gradus

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GRADUS. This is a Latin word, literally signifying a step; figuratively it is used to designate a person in the ascending or descending line, in genealogy; a degree.

References in periodicals archive ?
Lux calls the second piece, gradus ad parnassum, a "satyr play" (55), a bizarre or grotesque variant of the first, to which we should add that gradus ad parnassum takes the implications of Mahler's words in the opposite direction, with characters yielding to passivity as everything falls to pieces around them.
If the price of excessive control was to hasten entropy in memory at present, the price of giving up in gradus ad parnassum is to descend into utter dissolution, identity forfeited and basic perceptual abilities fatally blurred.
Comparing the conservatory in gradus ad parnassum to the small, enclosed nation of Austria after World War II is almost irresistible in its aptness.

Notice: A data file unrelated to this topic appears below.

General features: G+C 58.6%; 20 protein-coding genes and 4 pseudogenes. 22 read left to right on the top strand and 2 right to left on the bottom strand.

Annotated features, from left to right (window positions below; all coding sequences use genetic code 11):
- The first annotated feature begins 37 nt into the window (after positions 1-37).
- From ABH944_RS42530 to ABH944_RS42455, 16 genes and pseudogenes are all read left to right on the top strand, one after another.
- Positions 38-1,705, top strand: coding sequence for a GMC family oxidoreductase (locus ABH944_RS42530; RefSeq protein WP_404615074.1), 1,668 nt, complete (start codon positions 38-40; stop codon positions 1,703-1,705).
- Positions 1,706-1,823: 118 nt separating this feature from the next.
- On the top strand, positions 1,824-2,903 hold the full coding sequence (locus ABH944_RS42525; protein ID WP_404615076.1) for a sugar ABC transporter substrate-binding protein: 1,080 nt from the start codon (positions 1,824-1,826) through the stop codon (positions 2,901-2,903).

In any case, the two brothers of gradus ad parnassum illustrate with rather frightening accuracy the oft-noted Austrian traits of muddle, evasion, and resigned failure, character traits--or lack of them--not so drastic in themselves, perhaps, but a fertile breeding ground of tragic denial and corruption.
Rutgers University Press, 1958) has achieved the status of a classic, and he has provided us with a translation of the parts of Johann Joseph Fux's Gradus ad Parnassum that deal with simple counterpoint.
26-27) up (with different meaning) in Lorenz Christoph Mizler's 1742 German translation of Johann Joseph Fux's Gradus ad Parnassum.
198) with the first use of the word Tonart ("tonality"), in his Gross-Generalbass-Schule of 1731; the term was subsequently taken up (with different meaning) in Lorenz Christoph Mizler's 1742 German translation of Johann Joseph Fux's Gradus ad Parnassum.